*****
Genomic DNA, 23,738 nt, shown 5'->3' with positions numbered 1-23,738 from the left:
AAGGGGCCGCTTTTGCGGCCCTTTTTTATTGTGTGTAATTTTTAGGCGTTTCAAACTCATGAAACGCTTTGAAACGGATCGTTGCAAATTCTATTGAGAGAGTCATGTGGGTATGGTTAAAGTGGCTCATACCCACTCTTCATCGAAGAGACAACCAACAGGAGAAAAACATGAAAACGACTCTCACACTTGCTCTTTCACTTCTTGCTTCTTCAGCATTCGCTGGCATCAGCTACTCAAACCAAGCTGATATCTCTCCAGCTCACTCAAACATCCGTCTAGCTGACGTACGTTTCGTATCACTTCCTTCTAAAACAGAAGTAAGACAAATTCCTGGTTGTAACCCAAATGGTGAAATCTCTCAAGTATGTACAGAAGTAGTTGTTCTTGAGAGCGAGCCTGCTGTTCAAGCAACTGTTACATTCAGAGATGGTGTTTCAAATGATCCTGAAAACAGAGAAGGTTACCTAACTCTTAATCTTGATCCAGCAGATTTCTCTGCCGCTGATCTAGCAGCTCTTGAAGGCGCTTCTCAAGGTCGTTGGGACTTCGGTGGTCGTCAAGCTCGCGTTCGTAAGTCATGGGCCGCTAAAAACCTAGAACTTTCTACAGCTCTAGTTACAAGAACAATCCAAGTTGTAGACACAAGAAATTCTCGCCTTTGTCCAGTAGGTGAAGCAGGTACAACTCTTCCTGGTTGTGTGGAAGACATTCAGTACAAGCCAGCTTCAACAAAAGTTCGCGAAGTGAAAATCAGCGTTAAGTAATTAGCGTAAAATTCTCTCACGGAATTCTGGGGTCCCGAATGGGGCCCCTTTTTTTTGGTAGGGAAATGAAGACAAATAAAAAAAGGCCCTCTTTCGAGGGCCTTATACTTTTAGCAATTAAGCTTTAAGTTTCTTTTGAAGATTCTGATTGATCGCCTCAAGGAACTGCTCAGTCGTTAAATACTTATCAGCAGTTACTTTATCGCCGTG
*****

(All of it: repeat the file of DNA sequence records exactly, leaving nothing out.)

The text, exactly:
Genomic DNA, 23,738 nt, shown 5'->3' with positions numbered 1-23,738 from the left:
AAGGGGCCGCTTTTGCGGCCCTTTTTTATTGTGTGTAATTTTTAGGCGTTTCAAACTCATGAAACGCTTTGAAACGGATCGTTGCAAATTCTATTGAGAGAGTCATGTGGGTATGGTTAAAGTGGCTCATACCCACTCTTCATCGAAGAGACAACCAACAGGAGAAAAACATGAAAACGACTCTCACACTTGCTCTTTCACTTCTTGCTTCTTCAGCATTCGCTGGCATCAGCTACTCAAACCAAGCTGATATCTCTCCAGCTCACTCAAACATCCGTCTAGCTGACGTACGTTTCGTATCACTTCCTTCTAAAACAGAAGTAAGACAAATTCCTGGTTGTAACCCAAATGGTGAAATCTCTCAAGTATGTACAGAAGTAGTTGTTCTTGAGAGCGAGCCTGCTGTTCAAGCAACTGTTACATTCAGAGATGGTGTTTCAAATGATCCTGAAAACAGAGAAGGTTACCTAACTCTTAATCTTGATCCAGCAGATTTCTCTGCCGCTGATCTAGCAGCTCTTGAAGGCGCTTCTCAAGGTCGTTGGGACTTCGGTGGTCGTCAAGCTCGCGTTCGTAAGTCATGGGCCGCTAAAAACCTAGAACTTTCTACAGCTCTAGTTACAAGAACAATCCAAGTTGTAGACACAAGAAATTCTCGCCTTTGTCCAGTAGGTGAAGCAGGTACAACTCTTCCTGGTTGTGTGGAAGACATTCAGTACAAGCCAGCTTCAACAAAAGTTCGCGAAGTGAAAATCAGCGTTAAGTAATTAGCGTAAAATTCTCTCACGGAATTCTGGGGTCCCGAATGGGGCCCCTTTTTTTTGGTAGGGAAATGAAGACAAATAAAAAAAGGCCCTCTTTCGAGGGCCTTATACTTTTAGCAATTAAGCTTTAAGTTTCTTTTGAAGATTCTGATTGATCGCCTCAAGGAACTGCTCAGTCGTTAAATACTTATCAGCAGTTACTTTATCGCCGTG